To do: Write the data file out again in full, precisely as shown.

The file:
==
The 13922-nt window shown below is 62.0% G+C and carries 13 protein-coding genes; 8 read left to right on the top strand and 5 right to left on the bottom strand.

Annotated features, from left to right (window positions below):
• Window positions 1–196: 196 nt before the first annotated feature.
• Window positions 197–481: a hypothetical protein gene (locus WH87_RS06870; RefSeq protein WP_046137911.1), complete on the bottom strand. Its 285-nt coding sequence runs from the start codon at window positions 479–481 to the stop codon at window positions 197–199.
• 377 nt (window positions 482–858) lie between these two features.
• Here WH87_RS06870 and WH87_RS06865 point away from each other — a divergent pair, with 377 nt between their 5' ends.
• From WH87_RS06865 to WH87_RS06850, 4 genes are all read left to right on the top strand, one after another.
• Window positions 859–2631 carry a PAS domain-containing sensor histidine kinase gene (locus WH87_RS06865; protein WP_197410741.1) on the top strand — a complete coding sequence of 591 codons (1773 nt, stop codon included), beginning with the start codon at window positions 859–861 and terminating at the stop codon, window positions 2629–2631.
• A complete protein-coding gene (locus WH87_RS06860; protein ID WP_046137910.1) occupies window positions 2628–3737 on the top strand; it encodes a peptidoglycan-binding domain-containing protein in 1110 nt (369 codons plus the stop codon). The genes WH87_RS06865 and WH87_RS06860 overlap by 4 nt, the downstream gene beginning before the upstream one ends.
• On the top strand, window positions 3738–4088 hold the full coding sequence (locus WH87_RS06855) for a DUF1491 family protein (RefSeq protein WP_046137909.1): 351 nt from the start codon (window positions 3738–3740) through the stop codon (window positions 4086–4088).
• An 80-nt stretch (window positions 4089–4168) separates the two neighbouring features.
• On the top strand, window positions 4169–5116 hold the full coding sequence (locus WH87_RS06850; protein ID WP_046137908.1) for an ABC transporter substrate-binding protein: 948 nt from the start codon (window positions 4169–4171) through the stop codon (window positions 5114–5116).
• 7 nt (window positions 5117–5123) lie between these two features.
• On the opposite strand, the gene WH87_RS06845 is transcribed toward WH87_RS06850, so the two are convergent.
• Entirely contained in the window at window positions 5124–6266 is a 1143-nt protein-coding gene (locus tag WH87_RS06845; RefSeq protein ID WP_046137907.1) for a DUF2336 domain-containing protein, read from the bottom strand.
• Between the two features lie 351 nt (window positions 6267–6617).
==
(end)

The 13922-nt window shown below is 62.0% G+C and carries 13 protein-coding genes; 8 read left to right on the top strand and 5 right to left on the bottom strand.

Annotated features, from left to right (window positions below):
• Window positions 1–196: 196 nt before the first annotated feature.
• Window positions 197–481: a hypothetical protein gene (locus WH87_RS06870; RefSeq protein WP_046137911.1), complete on the bottom strand. Its 285-nt coding sequence runs from the start codon at window positions 479–481 to the stop codon at window positions 197–199.
• 377 nt (window positions 482–858) lie between these two features.
• Here WH87_RS06870 and WH87_RS06865 point away from each other — a divergent pair, with 377 nt between their 5' ends.
• From WH87_RS06865 to WH87_RS06850, 4 genes are all read left to right on the top strand, one after another.
• Window positions 859–2631 carry a PAS domain-containing sensor histidine kinase gene (locus WH87_RS06865; protein WP_197410741.1) on the top strand — a complete coding sequence of 591 codons (1773 nt, stop codon included), beginning with the start codon at window positions 859–861 and terminating at the stop codon, window positions 2629–2631.
• A complete protein-coding gene (locus WH87_RS06860; protein ID WP_046137910.1) occupies window positions 2628–3737 on the top strand; it encodes a peptidoglycan-binding domain-containing protein in 1110 nt (369 codons plus the stop codon). The genes WH87_RS06865 and WH87_RS06860 overlap by 4 nt, the downstream gene beginning before the upstream one ends.
• On the top strand, window positions 3738–4088 hold the full coding sequence (locus WH87_RS06855) for a DUF1491 family protein (RefSeq protein WP_046137909.1): 351 nt from the start codon (window positions 3738–3740) through the stop codon (window positions 4086–4088).
• An 80-nt stretch (window positions 4089–4168) separates the two neighbouring features.
• On the top strand, window positions 4169–5116 hold the full coding sequence (locus WH87_RS06850; protein ID WP_046137908.1) for an ABC transporter substrate-binding protein: 948 nt from the start codon (window positions 4169–4171) through the stop codon (window positions 5114–5116).
• 7 nt (window positions 5117–5123) lie between these two features.
• On the opposite strand, the gene WH87_RS06845 is transcribed toward WH87_RS06850, so the two are convergent.
• Entirely contained in the window at window positions 5124–6266 is a 1143-nt protein-coding gene (locus tag WH87_RS06845; RefSeq protein ID WP_046137907.1) for a DUF2336 domain-containing protein, read from the bottom strand.
• Between the two features lie 351 nt (window positions 6267–6617).